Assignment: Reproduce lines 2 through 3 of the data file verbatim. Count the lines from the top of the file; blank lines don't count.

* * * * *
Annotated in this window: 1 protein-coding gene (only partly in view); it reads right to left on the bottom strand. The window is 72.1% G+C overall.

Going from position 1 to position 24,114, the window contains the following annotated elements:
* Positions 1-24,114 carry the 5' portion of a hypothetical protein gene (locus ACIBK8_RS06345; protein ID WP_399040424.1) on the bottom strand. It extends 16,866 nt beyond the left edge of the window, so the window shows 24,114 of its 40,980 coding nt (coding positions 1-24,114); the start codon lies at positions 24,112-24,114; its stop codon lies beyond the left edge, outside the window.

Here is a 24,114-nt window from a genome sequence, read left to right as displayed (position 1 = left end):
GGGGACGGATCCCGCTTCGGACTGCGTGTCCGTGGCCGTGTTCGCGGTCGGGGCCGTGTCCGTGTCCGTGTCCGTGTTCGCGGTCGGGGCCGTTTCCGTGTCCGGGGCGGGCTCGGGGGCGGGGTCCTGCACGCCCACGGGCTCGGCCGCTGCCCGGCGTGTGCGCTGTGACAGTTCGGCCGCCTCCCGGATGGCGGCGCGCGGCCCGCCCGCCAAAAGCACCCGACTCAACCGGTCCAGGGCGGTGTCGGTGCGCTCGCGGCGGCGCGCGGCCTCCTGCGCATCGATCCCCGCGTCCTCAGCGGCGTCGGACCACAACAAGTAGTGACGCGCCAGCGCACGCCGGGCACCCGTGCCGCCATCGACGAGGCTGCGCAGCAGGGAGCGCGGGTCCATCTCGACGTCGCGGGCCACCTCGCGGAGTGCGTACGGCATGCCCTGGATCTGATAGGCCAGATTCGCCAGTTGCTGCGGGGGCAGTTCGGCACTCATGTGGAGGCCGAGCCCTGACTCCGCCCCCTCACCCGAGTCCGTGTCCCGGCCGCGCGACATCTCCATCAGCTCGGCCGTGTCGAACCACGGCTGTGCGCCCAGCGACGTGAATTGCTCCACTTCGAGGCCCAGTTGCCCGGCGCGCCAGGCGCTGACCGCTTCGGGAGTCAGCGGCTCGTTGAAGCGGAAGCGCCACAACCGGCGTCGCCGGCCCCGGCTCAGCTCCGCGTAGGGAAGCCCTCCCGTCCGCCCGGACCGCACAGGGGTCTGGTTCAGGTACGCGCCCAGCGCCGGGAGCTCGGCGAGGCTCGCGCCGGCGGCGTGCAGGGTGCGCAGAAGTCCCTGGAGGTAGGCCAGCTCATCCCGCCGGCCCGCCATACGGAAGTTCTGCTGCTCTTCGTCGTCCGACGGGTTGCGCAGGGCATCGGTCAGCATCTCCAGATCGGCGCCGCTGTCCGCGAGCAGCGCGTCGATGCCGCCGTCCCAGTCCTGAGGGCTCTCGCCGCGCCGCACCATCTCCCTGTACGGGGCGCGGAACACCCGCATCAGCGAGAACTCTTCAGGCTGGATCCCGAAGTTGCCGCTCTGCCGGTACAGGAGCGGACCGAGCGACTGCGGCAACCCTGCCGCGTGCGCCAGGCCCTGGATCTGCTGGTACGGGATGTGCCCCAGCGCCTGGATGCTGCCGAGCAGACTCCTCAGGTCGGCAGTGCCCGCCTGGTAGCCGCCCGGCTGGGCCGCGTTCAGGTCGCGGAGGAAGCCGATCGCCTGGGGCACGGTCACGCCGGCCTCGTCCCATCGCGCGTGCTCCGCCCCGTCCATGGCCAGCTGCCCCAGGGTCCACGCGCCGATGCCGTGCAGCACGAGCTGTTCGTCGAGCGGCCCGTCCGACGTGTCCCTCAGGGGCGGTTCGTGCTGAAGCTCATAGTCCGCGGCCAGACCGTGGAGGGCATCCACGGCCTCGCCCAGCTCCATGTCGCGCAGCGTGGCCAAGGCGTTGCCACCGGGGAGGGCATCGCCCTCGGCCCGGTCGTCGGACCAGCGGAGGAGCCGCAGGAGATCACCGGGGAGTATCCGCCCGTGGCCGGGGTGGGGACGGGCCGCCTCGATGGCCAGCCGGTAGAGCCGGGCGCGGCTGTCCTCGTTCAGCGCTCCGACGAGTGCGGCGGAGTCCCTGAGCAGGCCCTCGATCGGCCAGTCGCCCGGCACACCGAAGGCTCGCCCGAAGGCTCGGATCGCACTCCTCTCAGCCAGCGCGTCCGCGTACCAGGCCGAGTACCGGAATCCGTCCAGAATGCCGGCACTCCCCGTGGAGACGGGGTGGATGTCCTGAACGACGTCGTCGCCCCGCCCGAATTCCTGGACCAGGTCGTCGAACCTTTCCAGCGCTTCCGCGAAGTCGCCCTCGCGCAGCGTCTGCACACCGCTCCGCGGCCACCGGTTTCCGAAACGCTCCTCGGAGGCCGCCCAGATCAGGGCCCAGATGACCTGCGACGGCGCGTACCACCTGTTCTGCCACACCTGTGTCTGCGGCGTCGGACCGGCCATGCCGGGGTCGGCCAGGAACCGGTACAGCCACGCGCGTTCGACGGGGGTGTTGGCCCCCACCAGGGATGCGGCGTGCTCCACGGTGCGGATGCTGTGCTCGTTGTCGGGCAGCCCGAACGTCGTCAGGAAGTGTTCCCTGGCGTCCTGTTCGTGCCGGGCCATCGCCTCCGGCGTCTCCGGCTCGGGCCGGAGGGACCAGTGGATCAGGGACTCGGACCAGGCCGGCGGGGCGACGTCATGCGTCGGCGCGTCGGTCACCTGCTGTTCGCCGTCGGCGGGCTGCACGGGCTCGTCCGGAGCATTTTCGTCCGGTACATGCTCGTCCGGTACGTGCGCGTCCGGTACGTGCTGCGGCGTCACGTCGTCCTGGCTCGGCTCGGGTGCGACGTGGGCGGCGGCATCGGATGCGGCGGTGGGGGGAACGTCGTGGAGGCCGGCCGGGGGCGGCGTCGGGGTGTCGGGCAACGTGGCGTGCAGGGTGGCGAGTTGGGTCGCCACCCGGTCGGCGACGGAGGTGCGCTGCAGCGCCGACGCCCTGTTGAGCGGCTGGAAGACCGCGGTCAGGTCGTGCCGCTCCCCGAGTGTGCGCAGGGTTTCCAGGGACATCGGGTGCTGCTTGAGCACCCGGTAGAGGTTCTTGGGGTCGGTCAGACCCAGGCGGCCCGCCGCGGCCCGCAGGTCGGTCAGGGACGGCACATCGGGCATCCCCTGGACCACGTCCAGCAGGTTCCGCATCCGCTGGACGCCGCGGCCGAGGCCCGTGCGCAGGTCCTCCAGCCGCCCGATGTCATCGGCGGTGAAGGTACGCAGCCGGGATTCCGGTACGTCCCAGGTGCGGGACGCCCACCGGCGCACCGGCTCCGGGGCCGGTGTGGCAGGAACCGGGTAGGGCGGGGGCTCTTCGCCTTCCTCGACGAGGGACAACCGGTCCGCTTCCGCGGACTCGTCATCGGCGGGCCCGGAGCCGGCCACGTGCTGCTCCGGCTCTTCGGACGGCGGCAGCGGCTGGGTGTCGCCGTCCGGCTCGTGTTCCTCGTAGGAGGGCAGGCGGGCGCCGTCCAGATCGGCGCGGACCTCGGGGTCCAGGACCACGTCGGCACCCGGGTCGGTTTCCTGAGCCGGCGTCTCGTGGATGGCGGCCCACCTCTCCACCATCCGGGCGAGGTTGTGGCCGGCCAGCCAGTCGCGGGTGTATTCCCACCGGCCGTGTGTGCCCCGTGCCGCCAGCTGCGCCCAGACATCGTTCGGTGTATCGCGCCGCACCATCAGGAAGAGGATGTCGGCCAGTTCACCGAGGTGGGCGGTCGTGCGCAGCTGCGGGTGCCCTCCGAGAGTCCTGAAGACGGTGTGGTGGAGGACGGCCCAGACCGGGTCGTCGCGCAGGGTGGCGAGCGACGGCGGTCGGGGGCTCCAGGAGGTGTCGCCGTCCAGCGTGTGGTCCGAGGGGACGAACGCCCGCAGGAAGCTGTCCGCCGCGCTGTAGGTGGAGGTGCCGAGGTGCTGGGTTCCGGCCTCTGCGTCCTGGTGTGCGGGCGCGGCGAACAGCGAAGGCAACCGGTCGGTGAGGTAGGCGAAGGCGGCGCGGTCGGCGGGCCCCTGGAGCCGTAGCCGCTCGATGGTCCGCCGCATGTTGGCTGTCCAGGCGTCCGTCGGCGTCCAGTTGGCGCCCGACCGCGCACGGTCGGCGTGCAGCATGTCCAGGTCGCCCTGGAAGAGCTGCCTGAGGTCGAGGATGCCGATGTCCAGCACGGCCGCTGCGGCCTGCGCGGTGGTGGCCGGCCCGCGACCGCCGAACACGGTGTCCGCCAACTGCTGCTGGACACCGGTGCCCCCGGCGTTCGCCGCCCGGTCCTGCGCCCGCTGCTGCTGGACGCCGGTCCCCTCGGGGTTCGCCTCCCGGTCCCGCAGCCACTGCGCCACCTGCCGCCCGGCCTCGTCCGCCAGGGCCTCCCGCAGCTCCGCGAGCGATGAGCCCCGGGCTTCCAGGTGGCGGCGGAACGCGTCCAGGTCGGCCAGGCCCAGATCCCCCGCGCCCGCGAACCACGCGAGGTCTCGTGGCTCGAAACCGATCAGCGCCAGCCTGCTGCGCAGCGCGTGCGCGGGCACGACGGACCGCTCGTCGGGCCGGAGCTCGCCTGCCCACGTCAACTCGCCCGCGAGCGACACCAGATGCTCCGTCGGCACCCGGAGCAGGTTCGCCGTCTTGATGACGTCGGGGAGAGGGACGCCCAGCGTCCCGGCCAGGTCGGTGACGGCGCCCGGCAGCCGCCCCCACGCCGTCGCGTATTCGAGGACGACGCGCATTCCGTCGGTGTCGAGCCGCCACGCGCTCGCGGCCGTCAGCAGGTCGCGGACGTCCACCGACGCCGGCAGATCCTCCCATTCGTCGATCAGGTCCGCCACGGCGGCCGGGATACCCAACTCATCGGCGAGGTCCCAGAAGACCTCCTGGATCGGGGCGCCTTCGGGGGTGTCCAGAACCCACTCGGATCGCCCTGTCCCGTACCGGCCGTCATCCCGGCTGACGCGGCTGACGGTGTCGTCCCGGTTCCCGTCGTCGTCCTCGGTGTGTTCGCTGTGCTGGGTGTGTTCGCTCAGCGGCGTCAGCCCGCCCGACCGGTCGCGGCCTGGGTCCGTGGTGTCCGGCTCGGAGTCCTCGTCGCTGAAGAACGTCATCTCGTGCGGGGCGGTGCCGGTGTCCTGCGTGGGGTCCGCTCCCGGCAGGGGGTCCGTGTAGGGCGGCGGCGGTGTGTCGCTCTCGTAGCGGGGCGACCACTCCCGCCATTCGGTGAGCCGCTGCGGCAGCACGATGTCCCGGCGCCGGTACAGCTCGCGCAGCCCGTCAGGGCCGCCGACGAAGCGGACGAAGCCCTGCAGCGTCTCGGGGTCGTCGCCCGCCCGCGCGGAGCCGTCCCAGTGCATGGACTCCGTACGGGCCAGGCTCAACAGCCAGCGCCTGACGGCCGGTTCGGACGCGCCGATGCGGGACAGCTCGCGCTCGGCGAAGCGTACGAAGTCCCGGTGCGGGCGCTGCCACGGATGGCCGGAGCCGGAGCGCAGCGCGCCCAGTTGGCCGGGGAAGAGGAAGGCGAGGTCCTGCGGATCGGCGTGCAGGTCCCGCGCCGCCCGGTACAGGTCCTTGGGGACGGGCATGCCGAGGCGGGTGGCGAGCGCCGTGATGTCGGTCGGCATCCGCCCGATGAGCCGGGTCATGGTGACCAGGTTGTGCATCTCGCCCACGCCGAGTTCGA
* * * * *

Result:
Going from position 1 to position 24,114, the window contains the following annotated elements:
* Positions 1-24,114 carry the 5' portion of a hypothetical protein gene (locus ACIBK8_RS06345; protein ID WP_399040424.1) on the bottom strand. It extends 16,866 nt beyond the left edge of the window, so the window shows 24,114 of its 40,980 coding nt (coding positions 1-24,114); the start codon lies at positions 24,112-24,114; its stop codon lies beyond the left edge, outside the window.